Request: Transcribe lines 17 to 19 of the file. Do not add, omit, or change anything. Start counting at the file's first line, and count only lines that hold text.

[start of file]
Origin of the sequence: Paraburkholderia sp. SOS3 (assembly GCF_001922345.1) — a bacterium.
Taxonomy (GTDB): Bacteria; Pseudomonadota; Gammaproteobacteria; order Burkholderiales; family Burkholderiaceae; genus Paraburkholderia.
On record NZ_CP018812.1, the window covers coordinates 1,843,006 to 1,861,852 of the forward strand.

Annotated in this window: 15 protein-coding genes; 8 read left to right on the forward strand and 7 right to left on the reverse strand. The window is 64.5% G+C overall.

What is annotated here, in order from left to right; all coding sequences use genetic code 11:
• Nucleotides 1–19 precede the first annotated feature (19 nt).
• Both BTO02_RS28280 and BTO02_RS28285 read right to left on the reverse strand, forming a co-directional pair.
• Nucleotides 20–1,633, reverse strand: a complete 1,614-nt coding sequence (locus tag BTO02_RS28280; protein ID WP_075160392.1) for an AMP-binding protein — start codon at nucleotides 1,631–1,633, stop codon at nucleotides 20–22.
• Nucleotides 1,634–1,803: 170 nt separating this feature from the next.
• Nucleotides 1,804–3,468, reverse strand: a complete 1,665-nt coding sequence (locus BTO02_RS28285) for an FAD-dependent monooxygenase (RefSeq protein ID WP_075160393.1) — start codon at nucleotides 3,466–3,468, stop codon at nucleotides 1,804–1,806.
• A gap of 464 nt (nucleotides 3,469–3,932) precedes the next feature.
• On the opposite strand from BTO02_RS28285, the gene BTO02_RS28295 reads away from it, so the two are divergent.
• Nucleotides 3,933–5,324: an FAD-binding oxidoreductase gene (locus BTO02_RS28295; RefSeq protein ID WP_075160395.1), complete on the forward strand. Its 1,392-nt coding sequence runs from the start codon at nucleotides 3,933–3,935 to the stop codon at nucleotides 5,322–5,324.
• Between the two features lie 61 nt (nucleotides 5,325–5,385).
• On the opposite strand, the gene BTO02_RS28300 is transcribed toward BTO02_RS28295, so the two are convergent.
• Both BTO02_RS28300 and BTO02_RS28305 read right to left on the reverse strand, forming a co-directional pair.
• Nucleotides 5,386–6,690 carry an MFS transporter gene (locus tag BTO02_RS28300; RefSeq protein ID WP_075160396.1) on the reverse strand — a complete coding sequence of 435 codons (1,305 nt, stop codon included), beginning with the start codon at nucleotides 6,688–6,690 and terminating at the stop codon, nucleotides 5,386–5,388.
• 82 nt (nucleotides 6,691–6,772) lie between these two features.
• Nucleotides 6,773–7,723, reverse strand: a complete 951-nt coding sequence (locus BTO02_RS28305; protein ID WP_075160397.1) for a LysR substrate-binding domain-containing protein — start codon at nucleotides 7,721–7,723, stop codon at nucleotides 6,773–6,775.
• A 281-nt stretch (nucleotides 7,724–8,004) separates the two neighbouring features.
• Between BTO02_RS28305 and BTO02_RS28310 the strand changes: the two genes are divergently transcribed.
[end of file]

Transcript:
• Nucleotides 5,386–6,690 carry an MFS transporter gene (locus tag BTO02_RS28300; RefSeq protein ID WP_075160396.1) on the reverse strand — a complete coding sequence of 435 codons (1,305 nt, stop codon included), beginning with the start codon at nucleotides 6,688–6,690 and terminating at the stop codon, nucleotides 5,386–5,388.
• 82 nt (nucleotides 6,691–6,772) lie between these two features.
• Nucleotides 6,773–7,723, reverse strand: a complete 951-nt coding sequence (locus BTO02_RS28305; protein ID WP_075160397.1) for a LysR substrate-binding domain-containing protein — start codon at nucleotides 7,721–7,723, stop codon at nucleotides 6,773–6,775.